Fungible vs non-fungible tokens
Here are the main differences:
If you look around the world of cryptocurrencies, you will immediately come across two terms: Non-fungible and Fungible Tokens. But what exactly are they? Let's take a closer look at these revolutionary technologies and what distinguishes them from each other.
Especially in recent years, fungible and non-fungible tokens have gained public attention. They turned out to be both an attractive investment opportunity and a revolutionary technology for blockchain enthusiasts, companies and investors.
However, price fluctuations often clouded the true possibilities of these technologies, as they hold the potential to influence and upend the world's biggest industries. But why exactly is that?
Let's take a step back to find out. In this article, we'll take a closer look at the basics, differences and potential of fungible and non-fungible tokens so you can make informed decisions in the crypto world.
To determine token distribution, demand, and market capitalization, all cryptocurrency supply metrics must be considered. They have the ability to influence the price of a cryptocurrency and are essential criteria for investors looking to assess the worth of a project.
Unlike fiat currencies, which can be printed at will by central banks, most cryptocurrency tokens have a fixed supply that cannot be increased or decreased at will. The supply of a token can be released all at once, but most cryptocurrencies, such as proof-of-work (PoW) coins, or proof-of-stake (PoS) coins, are mined or minted over time.
The technology of fungible tokens (sometimes colloquially called coins) has been around since Bitcoin was born in 2009. However, the pioneers among the non-fungible projects only started 5 years later, in 2014, on the Ethereum blockchain.
Both forms of tokens are now central concepts in the crypto industry and serve (at least in part and for many investors) as investment vehicles in a crypto project or as shares in a company. However, even though they are of the highest interest to investors, they often provide holders with benefits that far exceed those of shares and other traditional store of value.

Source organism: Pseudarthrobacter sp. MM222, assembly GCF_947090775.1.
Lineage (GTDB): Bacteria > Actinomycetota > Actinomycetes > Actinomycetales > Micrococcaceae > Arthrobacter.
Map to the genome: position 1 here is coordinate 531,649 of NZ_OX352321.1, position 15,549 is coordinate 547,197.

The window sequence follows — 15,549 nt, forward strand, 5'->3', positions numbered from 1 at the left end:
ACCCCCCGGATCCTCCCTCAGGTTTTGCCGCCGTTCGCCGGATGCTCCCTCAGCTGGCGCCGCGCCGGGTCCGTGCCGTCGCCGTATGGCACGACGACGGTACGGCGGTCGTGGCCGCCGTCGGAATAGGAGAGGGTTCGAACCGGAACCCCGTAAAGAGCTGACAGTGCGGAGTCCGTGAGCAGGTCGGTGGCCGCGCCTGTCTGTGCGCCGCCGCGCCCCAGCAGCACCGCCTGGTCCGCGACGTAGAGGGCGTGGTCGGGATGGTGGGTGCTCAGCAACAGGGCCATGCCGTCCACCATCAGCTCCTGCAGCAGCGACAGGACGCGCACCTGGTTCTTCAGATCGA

This is because they promise investors not only profit growth and returns, but many other benefits that can only be realised through blockchain technology. Whether non-fungible or fungible, a large proportion of crypto projects thrive on precisely these advantages, which benefit the community and the holders.
Crypto projects are very creative in this respect. Among other things, they want to give investors and holders voting rights for government decisions, access to an exclusive community, airdrops, returns through staking, access to apps and other benefits. How exactly is this actually possible?
Both fungible and non-fungible tokens exist as so-called smart contracts on the blockchain. These smart contracts can be thought of as computer programs (code) that are called up under certain conditions and fulfil predetermined functions.
The immutability and transparency of the blockchain is elementary here and contributes to the revolutionary use cases of tokens. Even though Bitcoin is considered a fungible token in a broader sense, the technology of fungible and also non-fungible tokens was first brought to life on the Ethereum blockchain. Meanwhile, every advanced blockchain, such as the Binance Smart Chain, has similar technologies.